Osmotherley, Yorks

This was a Cleveland village which in the eighteenth century housed a mixed community of farmers, craftsmen and linen spinners and weavers. In addition to the parish church there were Quakers and Roman Catholics (served by Franciscan friars) in the village. On the urgent invitation of one of the Catholic clergy, John Wesley visited the village in April 1745 and preached in the middle of the night and early next morning to what was probably a mixed RC, Anglican and Quaker congregation. Within a short while a Methodist society became yet another element in the village's religious life and Wesley returned 15 times. It was one of the ten preaching places in the Newcastle upon Tyne Circuit when it was formed in 1748. A chapel built in 1754 was conveyed to Methodist trustees in 1756. Replaced in 1864 by a new larger chapel on a different site, it was used as ancilliary premises and, after a period of neglect, was restored in 1935. In 1977 it was rededicated as a Methodist chapel. There was also a PM chapel in the village.

The 'Mr. Adams' who invited Wesley to visit in 1745 remains a shadowy figure. He had been a Roman Catholic priest, or a lay brother, among the Franciscans, who married his housekeeper. 'My old friend Watson', whose death Wesley mentions in his Journal on 8 May 1777, is generally thought to be the same person.


John Wesley's Journal:

March 1745: 'On Thursday the 28th a gentleman called at our house [in Newcastle], who informed me his name was Adams; that he lived about forty miles from Newcastle, at Osmotherley, in Yorkshire, and had heard so many strange accounts of the Methodists that he could not rest till he came to inquire for himself. I told him he was welcome to stay as long as he pleased, if he could live on our Lenten fare. He made no difficulty of this, and willingly stayed till the Monday se'enight following, whwn hw returned home fully satisfied with his journey.'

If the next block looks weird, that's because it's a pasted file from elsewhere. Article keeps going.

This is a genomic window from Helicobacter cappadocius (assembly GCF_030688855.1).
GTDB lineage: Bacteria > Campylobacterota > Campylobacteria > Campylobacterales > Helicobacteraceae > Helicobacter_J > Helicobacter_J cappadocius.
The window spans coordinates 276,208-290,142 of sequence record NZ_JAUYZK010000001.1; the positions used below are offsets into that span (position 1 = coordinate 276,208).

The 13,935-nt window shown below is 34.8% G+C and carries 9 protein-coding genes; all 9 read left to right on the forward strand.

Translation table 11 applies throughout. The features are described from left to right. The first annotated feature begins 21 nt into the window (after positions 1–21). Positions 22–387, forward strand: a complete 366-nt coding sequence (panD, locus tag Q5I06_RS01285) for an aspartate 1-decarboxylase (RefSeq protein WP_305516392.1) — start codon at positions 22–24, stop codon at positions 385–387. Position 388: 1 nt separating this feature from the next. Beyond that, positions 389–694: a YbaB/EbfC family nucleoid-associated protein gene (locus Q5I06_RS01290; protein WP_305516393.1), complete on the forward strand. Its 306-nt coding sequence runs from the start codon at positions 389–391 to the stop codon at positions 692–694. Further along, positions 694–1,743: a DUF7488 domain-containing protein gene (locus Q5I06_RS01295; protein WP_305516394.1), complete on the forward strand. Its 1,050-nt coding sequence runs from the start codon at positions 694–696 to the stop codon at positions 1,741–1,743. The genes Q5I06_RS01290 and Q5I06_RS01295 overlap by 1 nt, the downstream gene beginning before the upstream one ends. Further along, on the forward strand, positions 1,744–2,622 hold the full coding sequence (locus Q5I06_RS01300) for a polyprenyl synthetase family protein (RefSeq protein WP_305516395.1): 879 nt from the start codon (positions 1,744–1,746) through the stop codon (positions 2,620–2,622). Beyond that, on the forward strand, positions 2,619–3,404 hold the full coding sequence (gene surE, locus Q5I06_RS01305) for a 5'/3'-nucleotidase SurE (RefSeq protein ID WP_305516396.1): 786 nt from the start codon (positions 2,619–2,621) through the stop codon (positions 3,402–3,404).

April 1745: 'In the evening I preached at the inn in Northallerton, where Mr. Adams and some of his neighbours met me. On his saying he wished I could have time to preach in his house at Osmotherley, I told him I would have time if he desired it; and ordered our horses to be brought out immediately. We came thither between nine and ten. It was about an hour before the people were gathered together. It was after twelve before I lay down; yet (through the blessing of God) I felt no weariness at all. [Next day] 'I preached at five, on Rom. iii.22 to a large congregation, part of whom had sat up all night, for fear they should not wake in the morning. Many of them, I found, either were or had been Papists. Oh how wise are the ways of God! How am I brought, without any care or thought of mine, into the centre of the Papists in Yorkshire! '

April 1747: 'Finding Mr. D[yson] (as I expected) had been vehemently attacked by the neighbouring clergy and gentry, that he might be exposed to no farther difficulty on my account, I did not claim his promise, but preached on a tombstone near the church, on "The Lord is risen indeed." '

August 1748: 'About seven I preached in the street at Osmotherley. It rained almost all the time; but none went away.'

June 1755: 'I reached Osmotherley in the evening, and found a large congregation waiting. I preached immediately, God renewing my strength and comforting my heart.'

June 1761: '…the minister read prayers seriously and preached a useful sermon. After service I began in the churchyard; I believe many were wounded and many comforted. After dinner I called on Mr. Adams, who first invited me to Osmotherley.'

June 1776: 'I preached to my old, loving congregation at Osmotheley, and visited once more poor Mr. Watson, just quivering over the grave.'

May 1777: 'I found my old friend Mr. Watson, who first brought me into this country, was just dead, after living a recluse life near fifty years.'

June 1784: 'I preached once more to my old friends at Osmotherley.'

Charles Wesley's Journal:

December 31, 1746: 'By three came to Osmotherley. Mr. Adams carried us to his house and then to his chapel, where I read prayers and preached repentance and remission of sin in the name of Jesus Christ.'

  • Richard Green, in WHS Proceedings, 3 pp.89-95; 7 pp.28-31
  • J. Conder Nattras, in WHS Proceedings, 6 pp.28-31
  • Methodist Recorder, 19 December 1935
  • Robert Gee, in Methodist Heritage News, Spring 2015, p.3

Entry written by: GEM
Category: Place
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